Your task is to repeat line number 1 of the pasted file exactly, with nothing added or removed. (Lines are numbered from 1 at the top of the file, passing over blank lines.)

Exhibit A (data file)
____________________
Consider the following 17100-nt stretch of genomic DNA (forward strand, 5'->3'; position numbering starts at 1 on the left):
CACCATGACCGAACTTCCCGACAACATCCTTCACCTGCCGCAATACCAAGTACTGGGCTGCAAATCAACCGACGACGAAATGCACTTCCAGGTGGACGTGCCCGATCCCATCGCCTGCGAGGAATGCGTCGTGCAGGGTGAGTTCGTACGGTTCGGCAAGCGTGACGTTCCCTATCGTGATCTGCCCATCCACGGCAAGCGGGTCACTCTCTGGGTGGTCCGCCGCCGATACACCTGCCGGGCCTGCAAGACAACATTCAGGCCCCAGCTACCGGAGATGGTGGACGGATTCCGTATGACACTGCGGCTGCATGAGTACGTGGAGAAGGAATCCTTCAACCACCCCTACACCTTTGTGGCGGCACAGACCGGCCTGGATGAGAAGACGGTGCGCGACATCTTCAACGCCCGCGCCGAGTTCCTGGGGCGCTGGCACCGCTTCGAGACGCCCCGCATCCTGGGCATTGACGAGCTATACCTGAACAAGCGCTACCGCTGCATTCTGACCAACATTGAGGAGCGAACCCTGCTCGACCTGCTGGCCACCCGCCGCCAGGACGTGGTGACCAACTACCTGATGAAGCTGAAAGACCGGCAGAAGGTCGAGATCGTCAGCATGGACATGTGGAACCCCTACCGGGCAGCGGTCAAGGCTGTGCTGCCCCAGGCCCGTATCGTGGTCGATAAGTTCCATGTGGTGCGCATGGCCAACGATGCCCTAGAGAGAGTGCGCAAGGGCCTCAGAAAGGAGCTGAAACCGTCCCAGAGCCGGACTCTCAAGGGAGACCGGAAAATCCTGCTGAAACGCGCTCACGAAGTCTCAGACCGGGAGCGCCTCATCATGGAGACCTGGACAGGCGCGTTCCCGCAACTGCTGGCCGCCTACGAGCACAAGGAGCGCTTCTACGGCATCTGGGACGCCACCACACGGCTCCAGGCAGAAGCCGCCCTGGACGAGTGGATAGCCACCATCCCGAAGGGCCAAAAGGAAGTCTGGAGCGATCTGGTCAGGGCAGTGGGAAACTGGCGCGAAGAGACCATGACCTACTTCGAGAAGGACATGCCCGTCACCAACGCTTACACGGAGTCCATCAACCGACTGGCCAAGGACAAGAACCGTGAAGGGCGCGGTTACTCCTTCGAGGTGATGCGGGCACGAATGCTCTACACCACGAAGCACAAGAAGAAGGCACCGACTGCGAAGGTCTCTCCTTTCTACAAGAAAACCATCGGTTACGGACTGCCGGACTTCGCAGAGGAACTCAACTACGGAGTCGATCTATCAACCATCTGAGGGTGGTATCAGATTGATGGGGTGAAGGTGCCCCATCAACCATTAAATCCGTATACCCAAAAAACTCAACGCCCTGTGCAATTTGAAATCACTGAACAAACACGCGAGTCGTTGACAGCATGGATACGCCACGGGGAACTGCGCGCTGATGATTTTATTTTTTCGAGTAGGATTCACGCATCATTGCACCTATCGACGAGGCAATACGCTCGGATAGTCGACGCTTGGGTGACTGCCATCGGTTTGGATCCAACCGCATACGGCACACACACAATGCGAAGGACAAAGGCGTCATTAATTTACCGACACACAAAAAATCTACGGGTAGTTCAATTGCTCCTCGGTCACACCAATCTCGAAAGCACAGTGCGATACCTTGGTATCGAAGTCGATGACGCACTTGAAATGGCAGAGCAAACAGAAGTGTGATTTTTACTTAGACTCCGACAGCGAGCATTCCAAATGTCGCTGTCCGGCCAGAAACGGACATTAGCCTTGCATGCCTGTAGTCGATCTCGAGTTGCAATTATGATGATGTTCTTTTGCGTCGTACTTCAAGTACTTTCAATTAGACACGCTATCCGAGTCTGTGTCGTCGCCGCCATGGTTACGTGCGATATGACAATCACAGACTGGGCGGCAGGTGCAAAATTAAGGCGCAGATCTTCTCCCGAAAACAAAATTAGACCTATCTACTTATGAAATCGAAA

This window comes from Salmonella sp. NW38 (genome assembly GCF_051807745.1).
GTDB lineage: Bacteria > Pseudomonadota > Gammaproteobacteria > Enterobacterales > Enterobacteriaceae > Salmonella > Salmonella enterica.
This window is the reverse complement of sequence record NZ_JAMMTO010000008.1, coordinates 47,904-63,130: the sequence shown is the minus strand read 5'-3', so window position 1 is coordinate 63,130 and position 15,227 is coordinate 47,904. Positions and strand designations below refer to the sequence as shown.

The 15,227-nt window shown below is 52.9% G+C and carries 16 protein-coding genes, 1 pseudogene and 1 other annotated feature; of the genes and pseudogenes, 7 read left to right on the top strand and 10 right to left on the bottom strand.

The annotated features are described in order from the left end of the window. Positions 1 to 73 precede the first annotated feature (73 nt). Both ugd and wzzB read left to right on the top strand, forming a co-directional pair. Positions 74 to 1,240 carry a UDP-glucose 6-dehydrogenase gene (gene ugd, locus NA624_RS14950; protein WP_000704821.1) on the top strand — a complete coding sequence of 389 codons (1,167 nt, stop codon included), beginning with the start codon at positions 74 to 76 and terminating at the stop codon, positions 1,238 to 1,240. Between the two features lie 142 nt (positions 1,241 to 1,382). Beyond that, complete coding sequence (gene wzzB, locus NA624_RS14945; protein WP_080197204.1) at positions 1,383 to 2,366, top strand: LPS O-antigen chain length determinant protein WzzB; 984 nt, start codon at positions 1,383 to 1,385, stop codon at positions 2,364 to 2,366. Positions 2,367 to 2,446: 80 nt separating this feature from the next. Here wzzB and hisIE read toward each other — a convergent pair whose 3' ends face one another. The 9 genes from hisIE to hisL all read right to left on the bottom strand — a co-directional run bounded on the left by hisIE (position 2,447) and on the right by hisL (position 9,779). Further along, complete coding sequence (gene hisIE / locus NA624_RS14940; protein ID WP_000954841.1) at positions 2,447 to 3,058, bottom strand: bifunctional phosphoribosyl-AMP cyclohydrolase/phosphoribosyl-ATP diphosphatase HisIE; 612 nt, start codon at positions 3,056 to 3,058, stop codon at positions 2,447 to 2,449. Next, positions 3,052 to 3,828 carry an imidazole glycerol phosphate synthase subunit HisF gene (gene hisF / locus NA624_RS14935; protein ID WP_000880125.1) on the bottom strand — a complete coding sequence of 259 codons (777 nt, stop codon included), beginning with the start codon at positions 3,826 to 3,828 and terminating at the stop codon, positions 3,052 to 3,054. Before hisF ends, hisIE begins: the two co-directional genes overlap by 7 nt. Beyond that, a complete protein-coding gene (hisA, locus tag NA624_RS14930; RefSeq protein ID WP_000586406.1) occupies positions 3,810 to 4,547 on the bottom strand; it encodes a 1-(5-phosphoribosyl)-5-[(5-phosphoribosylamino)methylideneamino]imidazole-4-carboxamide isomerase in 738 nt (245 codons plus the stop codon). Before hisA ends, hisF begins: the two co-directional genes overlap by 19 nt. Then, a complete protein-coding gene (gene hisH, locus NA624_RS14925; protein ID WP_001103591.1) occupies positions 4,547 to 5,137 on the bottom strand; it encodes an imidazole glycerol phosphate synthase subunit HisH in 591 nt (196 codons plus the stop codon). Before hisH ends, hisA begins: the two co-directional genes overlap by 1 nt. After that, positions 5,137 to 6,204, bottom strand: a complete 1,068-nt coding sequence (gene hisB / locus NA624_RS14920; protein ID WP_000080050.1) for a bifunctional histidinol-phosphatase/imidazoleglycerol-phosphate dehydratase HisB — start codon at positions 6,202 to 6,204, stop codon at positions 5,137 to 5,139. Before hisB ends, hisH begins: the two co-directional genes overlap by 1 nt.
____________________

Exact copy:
Consider the following 17100-nt stretch of genomic DNA (forward strand, 5'->3'; position numbering starts at 1 on the left):